Robert Edward Lee was all of six years old when Harry Lee left the family for the Caribbean in search of better prospects, never to return. The father kept in touch through a series of letters to Ann's oldest son, Charles Carter Lee. In one of these notes is preserved the first written mention of child number five. "Robert was always good," Harry informed Charles, "and will be confirmed in his happy turn of mind by his ever watchful and affectionate mother."
When news of Harry Lee's death reached Ann and the kids (Robert was eleven) the family was living in northern Virginia. In time the dead father's shadow would touch Robert Edward with a strange affection. Near the end of his own life, with many clamoring for him to write his memoirs of tumultuous times, Robert Ed-ward Lee instead threw himself into editing a new edition of his father's Memoirs of the War in the Southern Department of the United States. Noticeably missing from the son's précis of his father's life were any of the social embarrassments or financial distresses that forced Ann (raised in a world of sheltered leisure) to manage her own household with a constant eye on the bottom line.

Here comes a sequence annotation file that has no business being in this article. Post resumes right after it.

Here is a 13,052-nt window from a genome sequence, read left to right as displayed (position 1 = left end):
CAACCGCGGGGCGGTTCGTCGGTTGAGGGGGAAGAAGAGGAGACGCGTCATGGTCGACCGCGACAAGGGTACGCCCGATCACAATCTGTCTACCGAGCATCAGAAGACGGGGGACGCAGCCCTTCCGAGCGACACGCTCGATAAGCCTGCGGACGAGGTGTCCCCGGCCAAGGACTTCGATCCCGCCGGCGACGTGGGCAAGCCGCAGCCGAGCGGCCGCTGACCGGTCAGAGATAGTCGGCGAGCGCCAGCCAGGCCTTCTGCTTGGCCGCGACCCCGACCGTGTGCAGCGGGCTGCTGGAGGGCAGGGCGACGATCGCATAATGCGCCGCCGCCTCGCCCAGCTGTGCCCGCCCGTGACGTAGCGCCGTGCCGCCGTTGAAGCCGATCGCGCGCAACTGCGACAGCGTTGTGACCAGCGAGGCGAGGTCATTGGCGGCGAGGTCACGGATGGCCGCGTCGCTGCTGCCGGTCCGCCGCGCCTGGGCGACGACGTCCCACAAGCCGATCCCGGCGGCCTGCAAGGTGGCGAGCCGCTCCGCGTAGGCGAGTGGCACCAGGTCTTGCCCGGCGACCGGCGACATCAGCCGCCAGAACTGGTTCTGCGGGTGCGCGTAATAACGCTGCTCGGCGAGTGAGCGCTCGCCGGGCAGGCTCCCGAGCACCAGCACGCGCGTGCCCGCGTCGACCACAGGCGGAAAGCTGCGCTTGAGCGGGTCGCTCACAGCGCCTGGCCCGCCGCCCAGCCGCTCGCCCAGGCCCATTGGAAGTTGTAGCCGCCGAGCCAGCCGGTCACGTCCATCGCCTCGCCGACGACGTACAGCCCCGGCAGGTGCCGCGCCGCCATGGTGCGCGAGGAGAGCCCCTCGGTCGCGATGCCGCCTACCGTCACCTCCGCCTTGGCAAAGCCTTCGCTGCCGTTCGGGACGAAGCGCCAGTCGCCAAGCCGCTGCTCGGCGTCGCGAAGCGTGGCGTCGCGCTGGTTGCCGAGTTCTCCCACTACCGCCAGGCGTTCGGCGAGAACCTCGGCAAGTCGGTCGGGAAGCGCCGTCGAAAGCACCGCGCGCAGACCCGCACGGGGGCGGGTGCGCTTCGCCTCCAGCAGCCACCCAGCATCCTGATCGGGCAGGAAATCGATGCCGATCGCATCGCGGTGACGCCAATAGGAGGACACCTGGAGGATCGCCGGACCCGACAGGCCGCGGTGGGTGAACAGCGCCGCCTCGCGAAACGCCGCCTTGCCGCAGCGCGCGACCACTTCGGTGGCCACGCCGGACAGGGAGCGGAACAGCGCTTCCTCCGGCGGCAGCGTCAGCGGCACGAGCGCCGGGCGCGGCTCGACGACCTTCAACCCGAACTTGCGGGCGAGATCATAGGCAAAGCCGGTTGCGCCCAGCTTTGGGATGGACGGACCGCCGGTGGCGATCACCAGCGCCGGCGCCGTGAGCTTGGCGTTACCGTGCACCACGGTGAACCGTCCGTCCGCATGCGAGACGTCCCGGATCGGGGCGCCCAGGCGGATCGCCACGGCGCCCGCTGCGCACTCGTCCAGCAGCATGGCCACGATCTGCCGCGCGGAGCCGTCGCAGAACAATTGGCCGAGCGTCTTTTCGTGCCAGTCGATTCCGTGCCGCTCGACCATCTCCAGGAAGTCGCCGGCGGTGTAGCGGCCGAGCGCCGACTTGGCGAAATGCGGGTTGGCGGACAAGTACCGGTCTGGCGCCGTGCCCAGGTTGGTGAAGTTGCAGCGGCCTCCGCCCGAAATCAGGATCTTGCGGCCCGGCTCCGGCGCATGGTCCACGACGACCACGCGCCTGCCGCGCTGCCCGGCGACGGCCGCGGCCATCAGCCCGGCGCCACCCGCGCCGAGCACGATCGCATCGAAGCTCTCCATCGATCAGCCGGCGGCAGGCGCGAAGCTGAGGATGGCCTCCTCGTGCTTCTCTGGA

With his father gone, and his two older brothers settled into career tracks away from the family's home in Alexandria, Virginia, Robert Edward became the man of the house. His already close-knit ties with his mother grew even closer, especially as he nursed the increasingly frail Ann through periods of sickness. In the process something of her own strong faith and acceptance of God's will transferred to her son-caregiver. In later life, when a particular stratagem either succeeded or failed, Lee would quickly get past any emotional baggage with the observation that it was all God's will.